Life in Lancaster Co., PA

Conrad Rutter and most of the other families from Bohemia Manor in Cecil Co., MD, settled in or near what is today called Leacock Township, which was established at the same time as Lancaster County in 1729.

Bohemia to_Lancaster_Settlers_Map

Farms of settlers who moved from Cecil County, MD, superimposed on a modern-day map of Leacock Twp., Lancaster Co., PA.  Waterways are depicted as they appeared in the 1730's.  Click on map for enlarged view.

Note: See a map showing the other original settlers of Leacock Township.  This is a PDF document and requires Adobe Acrobat Reader to open.

Settlement Patterns of Lancaster County

Today, the farmlands of Lancaster County boast some of the most productive agricultural soil in the world. Prior to the formation of Lancaster County, this area was officially part of Chester County, but was commonly referred to as Conestoga (or Conestogoe). The richness of the land was recognized by the proprietor of Pennsylvania, William Penn, as early as 1683. But it wasn’t until 1710 that this part of the province began to be surveyed and settled. Around that time, speculators and settlers from the more established parts of Chester and Berks Counties to the east began taking up land in present-day East Earl and Salisbury townships. The earliest settlers were mostly English, but over time a growing number of Welsh, Scots and Irish also came into the territory.

Also around 1710, a group of Swiss Mennonites, escaping persecution in their homeland, made their way to Pennsylvania and acquired 10,000 acres of land near the present-day town of Willow Street. The original settlement was situated between the Conestoga River and Pequea Creek, about 10 miles inland from the Susquehanna River. As word of the prosperous settlement spread over the following years, they were joined by other Northern European immigrants, mostly Germans from the Palatinate region along the Rhine, but also some Dutch and French (Huguenots). All such Continentals came to be generically referred to as “Palatines” by the Colonial English, even though many were not actually from that region of Germany. (Later they were called “Pennsylvania Dutch” or just “Dutch,” a corruption of the German word “Deutsch,” meaning German.) For simplicity’s sake, hereafter we will refer to the German, Swiss, Dutch, French and other immigrants from continental Europe as Palatines. Likewise, in accordance with the nomenclature adopted by the Palatines, we will refer to all those from England, Wales, Scotland and Ireland as simply “English.”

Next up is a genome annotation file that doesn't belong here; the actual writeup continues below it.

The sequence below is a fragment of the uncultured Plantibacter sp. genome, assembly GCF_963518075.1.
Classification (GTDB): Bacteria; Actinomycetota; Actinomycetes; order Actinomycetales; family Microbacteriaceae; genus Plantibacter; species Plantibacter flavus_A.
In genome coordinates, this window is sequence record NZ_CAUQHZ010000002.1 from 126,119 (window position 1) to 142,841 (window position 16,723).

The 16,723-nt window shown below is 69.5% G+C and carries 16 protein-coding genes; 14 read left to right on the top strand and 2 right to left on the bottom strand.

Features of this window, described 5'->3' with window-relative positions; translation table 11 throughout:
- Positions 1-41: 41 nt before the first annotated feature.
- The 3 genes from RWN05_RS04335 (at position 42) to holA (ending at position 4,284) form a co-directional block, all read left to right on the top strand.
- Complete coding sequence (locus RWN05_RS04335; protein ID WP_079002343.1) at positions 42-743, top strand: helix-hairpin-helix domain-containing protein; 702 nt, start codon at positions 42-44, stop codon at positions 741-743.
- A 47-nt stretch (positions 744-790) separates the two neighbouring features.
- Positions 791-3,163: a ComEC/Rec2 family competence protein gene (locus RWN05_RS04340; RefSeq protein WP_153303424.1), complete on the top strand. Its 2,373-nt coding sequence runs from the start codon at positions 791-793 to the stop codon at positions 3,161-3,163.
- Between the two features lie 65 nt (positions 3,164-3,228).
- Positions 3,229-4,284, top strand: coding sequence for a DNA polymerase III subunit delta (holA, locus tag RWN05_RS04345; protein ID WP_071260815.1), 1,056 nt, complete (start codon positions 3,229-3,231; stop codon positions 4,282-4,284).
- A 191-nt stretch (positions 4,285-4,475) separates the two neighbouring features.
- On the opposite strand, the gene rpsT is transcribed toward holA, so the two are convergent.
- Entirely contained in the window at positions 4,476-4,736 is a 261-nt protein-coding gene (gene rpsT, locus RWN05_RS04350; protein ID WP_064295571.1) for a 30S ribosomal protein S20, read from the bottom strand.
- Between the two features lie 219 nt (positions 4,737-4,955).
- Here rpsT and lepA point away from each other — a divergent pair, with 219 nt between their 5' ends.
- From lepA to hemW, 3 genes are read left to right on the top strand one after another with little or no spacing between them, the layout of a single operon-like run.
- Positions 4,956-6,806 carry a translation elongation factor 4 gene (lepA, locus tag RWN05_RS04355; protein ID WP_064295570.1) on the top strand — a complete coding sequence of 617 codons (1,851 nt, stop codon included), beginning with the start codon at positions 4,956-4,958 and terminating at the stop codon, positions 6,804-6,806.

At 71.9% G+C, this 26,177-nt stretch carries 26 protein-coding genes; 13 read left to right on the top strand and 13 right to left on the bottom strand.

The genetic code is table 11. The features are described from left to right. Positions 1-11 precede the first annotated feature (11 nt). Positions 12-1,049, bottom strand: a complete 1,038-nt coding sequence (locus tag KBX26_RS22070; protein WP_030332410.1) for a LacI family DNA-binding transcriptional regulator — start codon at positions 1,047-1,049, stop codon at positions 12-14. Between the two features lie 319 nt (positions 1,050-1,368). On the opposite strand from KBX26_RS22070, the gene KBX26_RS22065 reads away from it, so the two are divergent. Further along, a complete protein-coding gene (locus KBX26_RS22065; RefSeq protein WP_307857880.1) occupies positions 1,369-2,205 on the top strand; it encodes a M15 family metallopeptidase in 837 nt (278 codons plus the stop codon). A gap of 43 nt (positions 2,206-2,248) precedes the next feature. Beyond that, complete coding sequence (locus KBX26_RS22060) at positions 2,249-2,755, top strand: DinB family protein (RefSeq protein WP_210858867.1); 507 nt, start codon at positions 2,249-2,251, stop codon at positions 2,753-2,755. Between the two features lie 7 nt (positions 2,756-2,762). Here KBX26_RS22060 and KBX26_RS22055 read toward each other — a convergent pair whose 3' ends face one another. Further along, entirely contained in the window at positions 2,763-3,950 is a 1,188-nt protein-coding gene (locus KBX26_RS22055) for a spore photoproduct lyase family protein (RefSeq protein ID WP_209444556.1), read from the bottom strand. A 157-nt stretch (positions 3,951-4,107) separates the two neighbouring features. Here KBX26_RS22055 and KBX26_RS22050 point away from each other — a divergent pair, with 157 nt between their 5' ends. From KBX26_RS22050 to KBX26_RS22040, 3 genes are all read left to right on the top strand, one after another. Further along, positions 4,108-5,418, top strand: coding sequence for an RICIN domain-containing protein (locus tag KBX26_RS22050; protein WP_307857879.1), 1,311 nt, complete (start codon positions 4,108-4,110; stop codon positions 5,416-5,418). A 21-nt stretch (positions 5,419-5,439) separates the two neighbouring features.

The Swiss settlement in Conestoga proved appealing to both newly arriving Palatines, as well as those who already lived in other parts of the American colonies. Certainly the rich soil was a key point of attraction, as was the fact that the Pennsylvania authorities showed an openness to sell land to non-English “aliens” and a greater tolerance of individual religious beliefs. The Germans, Dutch and Swiss also shared a continental cultural heritage that differed from the English. Thus living within the Palatine community was easier from a social and economic perspective. Being so distant from the provincial capital of Philadelphia, and even from the county capital of Chester, gave the Palatines a sense of independence from English legal and social structures.  As a result, from 1715 onward, Palatine immigration into Conestoga grew rapidly, and the Palatine settlement spread both westward toward the Susquehanna River and eastward along the Conestoga and Pequea waterways.

The eastward Palatine migration from the settlements near the Susquehanna River and the westward English migration from the established parts of Chester and Berks Counties finally met along the border between Leacock and Salisbury townships. It was near this intersection between the Palatine and English settlements that Conrad Rutter and family ended up settling.

Palatine vs_English_settlers_final

Map shows the Palatine (brown) and English (blue) settlers in Leacock Twp.,early 1730's.

Note: As shown on the left edge of the map, a small settlement composed of nonresident English landowners and a few English settlers, mostly Quakers, established themselves in the area near Bird-In-Hand, PA. For the most part, this English settlement was surrounded by Palatine farms.

Resettlement: Why Leacock Township?

By 1725, most of the land along the navigable rivers and creeks in central Conestoga had already been taken up. In Leacock Township, settlers or non-resident speculators had already claimed most of the tracts along Mill Creek to the north and Pequea Creek to the south, as well as along the smaller Muddy Run, which ran between them. For the most part, only forest land that did not border a significant creek or stream was left uninhabited.

At the same time, however, entirely new lands were being opened up to the north and south of the Conestoga heartland. In fact, the famous Tulpehocken settlement was just starting to take form in northwestern Berks County, founded by Conrad Weiser and other Palatines who emigrated from the Schoharie Valley in New York. So why did the Bohemia Manor emigrants end up putting down roots in Leacock, where the most choice “waterfront” tracts of land had already been claimed? There are a couple of interesting connections between the Bohemia Manor residents and the early settlers living along Mill Creek which might help to explain this decision.